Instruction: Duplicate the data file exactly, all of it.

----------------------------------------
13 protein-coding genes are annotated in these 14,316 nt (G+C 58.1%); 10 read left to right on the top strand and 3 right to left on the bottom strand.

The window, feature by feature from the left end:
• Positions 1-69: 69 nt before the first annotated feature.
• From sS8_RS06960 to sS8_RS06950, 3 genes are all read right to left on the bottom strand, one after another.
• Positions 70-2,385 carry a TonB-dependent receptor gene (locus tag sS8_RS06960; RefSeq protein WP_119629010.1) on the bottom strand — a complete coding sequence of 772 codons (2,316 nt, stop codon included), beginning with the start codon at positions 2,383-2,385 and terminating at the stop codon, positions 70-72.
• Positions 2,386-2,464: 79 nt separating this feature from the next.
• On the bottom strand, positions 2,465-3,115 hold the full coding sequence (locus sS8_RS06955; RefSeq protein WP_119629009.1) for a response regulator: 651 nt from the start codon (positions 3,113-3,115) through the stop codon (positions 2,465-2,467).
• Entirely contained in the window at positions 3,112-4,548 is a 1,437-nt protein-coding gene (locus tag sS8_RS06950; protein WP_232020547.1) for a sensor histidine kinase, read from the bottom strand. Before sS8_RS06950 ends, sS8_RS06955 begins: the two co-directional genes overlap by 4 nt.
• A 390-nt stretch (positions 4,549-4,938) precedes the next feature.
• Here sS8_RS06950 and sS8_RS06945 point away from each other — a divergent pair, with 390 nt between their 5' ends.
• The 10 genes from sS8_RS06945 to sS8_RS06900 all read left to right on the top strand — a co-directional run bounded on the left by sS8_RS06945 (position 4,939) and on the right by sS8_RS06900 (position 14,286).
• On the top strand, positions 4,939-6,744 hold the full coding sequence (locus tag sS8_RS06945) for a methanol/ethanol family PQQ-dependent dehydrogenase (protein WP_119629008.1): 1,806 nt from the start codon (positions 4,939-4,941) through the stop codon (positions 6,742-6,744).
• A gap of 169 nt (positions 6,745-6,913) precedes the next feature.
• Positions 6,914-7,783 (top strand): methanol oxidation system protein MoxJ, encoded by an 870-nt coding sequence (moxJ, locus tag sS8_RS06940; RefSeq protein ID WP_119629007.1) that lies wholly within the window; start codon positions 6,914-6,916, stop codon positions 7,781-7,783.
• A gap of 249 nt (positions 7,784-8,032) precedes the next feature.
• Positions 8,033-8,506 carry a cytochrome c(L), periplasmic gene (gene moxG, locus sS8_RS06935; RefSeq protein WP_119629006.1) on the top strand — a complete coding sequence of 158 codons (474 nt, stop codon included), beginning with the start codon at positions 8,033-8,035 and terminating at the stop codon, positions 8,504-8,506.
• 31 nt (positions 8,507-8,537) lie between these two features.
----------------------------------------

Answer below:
13 protein-coding genes are annotated in these 14,316 nt (G+C 58.1%); 10 read left to right on the top strand and 3 right to left on the bottom strand.

The window, feature by feature from the left end:
• Positions 1-69: 69 nt before the first annotated feature.
• From sS8_RS06960 to sS8_RS06950, 3 genes are all read right to left on the bottom strand, one after another.
• Positions 70-2,385 carry a TonB-dependent receptor gene (locus tag sS8_RS06960; RefSeq protein WP_119629010.1) on the bottom strand — a complete coding sequence of 772 codons (2,316 nt, stop codon included), beginning with the start codon at positions 2,383-2,385 and terminating at the stop codon, positions 70-72.
• Positions 2,386-2,464: 79 nt separating this feature from the next.
• On the bottom strand, positions 2,465-3,115 hold the full coding sequence (locus sS8_RS06955; RefSeq protein WP_119629009.1) for a response regulator: 651 nt from the start codon (positions 3,113-3,115) through the stop codon (positions 2,465-2,467).
• Entirely contained in the window at positions 3,112-4,548 is a 1,437-nt protein-coding gene (locus tag sS8_RS06950; protein WP_232020547.1) for a sensor histidine kinase, read from the bottom strand. Before sS8_RS06950 ends, sS8_RS06955 begins: the two co-directional genes overlap by 4 nt.
• A 390-nt stretch (positions 4,549-4,938) precedes the next feature.
• Here sS8_RS06950 and sS8_RS06945 point away from each other — a divergent pair, with 390 nt between their 5' ends.
• The 10 genes from sS8_RS06945 to sS8_RS06900 all read left to right on the top strand — a co-directional run bounded on the left by sS8_RS06945 (position 4,939) and on the right by sS8_RS06900 (position 14,286).
• On the top strand, positions 4,939-6,744 hold the full coding sequence (locus tag sS8_RS06945) for a methanol/ethanol family PQQ-dependent dehydrogenase (protein WP_119629008.1): 1,806 nt from the start codon (positions 4,939-4,941) through the stop codon (positions 6,742-6,744).
• A gap of 169 nt (positions 6,745-6,913) precedes the next feature.
• Positions 6,914-7,783 (top strand): methanol oxidation system protein MoxJ, encoded by an 870-nt coding sequence (moxJ, locus tag sS8_RS06940; RefSeq protein ID WP_119629007.1) that lies wholly within the window; start codon positions 6,914-6,916, stop codon positions 7,781-7,783.
• A gap of 249 nt (positions 7,784-8,032) precedes the next feature.
• Positions 8,033-8,506 carry a cytochrome c(L), periplasmic gene (gene moxG, locus sS8_RS06935; RefSeq protein WP_119629006.1) on the top strand — a complete coding sequence of 158 codons (474 nt, stop codon included), beginning with the start codon at positions 8,033-8,035 and terminating at the stop codon, positions 8,504-8,506.
• 31 nt (positions 8,507-8,537) lie between these two features.